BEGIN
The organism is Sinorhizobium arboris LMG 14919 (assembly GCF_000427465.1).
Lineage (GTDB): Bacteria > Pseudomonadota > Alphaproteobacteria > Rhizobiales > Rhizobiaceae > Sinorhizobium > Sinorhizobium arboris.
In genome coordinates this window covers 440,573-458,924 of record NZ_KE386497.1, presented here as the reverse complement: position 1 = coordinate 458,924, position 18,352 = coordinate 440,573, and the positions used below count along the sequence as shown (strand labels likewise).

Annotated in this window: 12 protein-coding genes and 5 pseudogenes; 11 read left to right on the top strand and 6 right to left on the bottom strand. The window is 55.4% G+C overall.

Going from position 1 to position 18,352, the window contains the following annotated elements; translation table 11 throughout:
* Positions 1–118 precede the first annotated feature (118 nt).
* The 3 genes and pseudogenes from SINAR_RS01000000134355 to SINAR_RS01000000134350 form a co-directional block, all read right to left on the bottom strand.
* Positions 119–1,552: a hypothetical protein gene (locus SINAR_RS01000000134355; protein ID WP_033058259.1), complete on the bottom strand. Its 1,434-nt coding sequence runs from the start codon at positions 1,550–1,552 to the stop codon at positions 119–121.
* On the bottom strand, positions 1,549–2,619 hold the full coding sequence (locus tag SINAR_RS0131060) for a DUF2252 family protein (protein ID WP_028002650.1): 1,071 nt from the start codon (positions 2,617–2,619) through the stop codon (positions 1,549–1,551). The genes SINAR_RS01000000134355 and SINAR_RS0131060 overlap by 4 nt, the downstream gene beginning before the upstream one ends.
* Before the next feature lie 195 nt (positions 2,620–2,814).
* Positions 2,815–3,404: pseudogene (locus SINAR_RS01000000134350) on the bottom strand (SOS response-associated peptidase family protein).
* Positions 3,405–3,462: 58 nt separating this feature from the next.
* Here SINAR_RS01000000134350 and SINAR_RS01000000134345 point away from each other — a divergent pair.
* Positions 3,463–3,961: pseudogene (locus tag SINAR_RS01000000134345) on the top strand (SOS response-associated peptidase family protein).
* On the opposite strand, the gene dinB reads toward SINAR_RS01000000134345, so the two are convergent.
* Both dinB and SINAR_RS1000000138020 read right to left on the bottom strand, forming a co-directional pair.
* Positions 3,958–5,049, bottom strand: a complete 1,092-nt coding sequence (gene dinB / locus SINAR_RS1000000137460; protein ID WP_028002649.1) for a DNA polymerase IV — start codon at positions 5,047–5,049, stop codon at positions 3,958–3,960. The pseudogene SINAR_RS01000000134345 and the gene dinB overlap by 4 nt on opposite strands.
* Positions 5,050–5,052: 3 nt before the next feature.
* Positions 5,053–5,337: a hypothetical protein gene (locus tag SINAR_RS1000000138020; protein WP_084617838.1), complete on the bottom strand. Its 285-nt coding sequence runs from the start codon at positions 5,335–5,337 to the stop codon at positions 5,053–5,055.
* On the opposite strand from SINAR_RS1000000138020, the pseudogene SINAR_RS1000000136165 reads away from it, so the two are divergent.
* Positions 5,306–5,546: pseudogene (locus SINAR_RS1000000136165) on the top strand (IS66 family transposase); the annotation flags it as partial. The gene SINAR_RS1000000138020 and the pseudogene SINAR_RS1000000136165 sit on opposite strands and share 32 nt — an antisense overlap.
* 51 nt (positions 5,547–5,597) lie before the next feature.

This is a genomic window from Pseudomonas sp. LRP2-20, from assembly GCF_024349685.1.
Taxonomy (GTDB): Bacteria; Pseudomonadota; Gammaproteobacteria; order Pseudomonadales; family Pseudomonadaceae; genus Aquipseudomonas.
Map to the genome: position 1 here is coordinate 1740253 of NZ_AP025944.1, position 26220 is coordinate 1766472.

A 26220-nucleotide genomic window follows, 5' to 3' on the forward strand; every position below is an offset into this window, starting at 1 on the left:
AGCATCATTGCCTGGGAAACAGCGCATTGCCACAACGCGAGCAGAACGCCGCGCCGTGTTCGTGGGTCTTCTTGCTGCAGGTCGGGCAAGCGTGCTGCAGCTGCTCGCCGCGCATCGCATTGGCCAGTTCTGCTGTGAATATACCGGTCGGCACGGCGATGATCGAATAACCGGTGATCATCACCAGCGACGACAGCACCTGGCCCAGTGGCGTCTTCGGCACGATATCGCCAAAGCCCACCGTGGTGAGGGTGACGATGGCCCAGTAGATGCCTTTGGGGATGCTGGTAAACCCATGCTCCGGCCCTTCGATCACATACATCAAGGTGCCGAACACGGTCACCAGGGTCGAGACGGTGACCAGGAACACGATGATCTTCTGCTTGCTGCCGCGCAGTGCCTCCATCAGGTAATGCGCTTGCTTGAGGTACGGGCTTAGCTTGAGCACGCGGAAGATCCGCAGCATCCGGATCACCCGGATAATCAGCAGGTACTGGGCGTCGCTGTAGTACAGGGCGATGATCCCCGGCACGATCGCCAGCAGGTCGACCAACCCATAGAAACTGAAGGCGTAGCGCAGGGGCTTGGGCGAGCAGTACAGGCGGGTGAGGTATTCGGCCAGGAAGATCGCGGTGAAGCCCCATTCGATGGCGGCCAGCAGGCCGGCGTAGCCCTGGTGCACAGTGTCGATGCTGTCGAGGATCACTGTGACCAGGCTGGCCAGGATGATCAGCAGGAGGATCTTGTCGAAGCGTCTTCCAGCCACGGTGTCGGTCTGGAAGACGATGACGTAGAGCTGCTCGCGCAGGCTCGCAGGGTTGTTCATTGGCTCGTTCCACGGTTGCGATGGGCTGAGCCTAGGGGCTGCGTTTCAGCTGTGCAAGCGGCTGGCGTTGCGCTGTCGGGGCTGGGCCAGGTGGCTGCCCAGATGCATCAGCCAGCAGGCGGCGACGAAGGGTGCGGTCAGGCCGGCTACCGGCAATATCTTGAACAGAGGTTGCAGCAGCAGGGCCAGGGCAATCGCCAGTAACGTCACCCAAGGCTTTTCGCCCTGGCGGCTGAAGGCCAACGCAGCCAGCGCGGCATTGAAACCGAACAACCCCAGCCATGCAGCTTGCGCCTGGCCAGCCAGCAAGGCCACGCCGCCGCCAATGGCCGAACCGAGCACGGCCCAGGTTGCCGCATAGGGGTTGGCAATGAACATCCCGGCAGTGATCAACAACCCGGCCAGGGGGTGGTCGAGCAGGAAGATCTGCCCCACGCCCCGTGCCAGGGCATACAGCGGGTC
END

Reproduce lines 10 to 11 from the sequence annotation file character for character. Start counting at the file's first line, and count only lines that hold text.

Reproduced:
* Before the next feature lie 195 nt (positions 2,620–2,814).
* Positions 2,815–3,404: pseudogene (locus SINAR_RS01000000134350) on the bottom strand (SOS response-associated peptidase family protein).